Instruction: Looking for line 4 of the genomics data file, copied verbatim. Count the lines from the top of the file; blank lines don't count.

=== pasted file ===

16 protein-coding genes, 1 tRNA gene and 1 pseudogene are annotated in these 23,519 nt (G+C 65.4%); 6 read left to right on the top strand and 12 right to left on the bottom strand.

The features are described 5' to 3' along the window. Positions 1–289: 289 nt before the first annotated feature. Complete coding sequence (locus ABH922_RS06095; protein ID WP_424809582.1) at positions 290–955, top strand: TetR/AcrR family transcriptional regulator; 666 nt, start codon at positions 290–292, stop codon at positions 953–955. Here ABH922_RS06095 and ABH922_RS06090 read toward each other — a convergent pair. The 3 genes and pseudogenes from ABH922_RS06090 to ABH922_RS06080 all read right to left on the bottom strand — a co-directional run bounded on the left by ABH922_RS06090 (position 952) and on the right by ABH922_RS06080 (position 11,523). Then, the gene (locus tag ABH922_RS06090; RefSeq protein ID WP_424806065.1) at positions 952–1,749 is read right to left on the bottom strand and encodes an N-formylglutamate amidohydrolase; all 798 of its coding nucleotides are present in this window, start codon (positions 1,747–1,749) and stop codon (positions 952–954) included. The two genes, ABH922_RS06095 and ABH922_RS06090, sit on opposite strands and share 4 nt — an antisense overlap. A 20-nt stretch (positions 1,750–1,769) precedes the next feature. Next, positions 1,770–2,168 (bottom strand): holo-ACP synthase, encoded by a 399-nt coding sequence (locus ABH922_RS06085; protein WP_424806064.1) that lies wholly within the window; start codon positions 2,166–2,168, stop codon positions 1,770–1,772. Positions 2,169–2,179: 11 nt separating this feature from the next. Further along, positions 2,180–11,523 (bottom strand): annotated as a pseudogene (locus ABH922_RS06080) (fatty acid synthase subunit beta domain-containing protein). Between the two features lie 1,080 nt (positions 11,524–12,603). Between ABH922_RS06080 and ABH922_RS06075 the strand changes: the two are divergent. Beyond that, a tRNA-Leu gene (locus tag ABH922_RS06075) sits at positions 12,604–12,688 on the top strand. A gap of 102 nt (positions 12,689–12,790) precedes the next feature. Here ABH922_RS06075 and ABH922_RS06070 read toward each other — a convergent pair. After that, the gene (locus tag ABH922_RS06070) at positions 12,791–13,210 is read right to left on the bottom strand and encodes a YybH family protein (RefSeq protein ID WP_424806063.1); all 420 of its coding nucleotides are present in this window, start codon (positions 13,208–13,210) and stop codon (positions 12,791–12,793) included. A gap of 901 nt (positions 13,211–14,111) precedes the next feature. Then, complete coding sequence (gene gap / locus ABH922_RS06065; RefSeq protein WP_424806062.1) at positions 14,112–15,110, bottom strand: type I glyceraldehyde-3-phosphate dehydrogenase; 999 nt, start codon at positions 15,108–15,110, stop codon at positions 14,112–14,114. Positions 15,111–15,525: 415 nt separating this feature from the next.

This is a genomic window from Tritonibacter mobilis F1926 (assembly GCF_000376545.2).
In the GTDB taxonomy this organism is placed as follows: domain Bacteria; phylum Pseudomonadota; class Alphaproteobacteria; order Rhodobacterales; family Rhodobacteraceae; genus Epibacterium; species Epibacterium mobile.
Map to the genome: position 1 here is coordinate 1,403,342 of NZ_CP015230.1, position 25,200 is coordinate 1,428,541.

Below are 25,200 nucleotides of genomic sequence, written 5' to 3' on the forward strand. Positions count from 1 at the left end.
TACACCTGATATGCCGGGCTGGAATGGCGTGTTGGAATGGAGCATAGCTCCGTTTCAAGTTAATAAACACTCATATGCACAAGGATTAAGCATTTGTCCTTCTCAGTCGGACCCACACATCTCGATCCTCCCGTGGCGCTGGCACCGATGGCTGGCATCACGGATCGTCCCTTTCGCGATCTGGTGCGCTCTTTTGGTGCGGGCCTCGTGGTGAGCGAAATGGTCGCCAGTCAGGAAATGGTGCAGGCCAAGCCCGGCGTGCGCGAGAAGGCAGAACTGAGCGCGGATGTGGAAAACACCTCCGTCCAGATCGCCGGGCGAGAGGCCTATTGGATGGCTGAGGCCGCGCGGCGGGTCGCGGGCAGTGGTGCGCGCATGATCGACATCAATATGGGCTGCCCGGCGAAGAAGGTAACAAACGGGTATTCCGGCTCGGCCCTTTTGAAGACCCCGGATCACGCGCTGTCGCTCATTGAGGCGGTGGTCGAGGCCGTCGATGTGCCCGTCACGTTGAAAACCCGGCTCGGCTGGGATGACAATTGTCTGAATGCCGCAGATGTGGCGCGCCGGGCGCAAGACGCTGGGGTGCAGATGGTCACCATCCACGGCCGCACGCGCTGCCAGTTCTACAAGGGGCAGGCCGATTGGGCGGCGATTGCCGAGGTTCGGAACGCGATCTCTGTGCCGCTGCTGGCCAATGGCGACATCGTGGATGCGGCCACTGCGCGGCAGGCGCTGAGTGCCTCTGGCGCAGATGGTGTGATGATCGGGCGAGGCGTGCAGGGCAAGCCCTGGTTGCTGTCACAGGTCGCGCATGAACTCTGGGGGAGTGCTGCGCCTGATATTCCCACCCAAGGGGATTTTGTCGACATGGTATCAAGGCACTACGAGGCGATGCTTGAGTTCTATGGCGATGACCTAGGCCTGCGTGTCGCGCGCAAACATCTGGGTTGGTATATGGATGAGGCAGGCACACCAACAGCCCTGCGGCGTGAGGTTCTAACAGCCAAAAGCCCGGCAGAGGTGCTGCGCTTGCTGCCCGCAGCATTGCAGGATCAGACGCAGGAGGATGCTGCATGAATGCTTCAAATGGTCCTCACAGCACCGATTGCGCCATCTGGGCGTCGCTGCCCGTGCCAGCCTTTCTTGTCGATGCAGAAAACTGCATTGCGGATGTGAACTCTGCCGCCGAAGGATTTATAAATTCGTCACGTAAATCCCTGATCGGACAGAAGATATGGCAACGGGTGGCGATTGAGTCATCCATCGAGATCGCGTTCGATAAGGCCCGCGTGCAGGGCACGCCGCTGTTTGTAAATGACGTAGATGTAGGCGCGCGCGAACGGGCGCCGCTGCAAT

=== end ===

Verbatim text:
In the GTDB taxonomy this organism is placed as follows: domain Bacteria; phylum Pseudomonadota; class Alphaproteobacteria; order Rhodobacterales; family Rhodobacteraceae; genus Epibacterium; species Epibacterium mobile.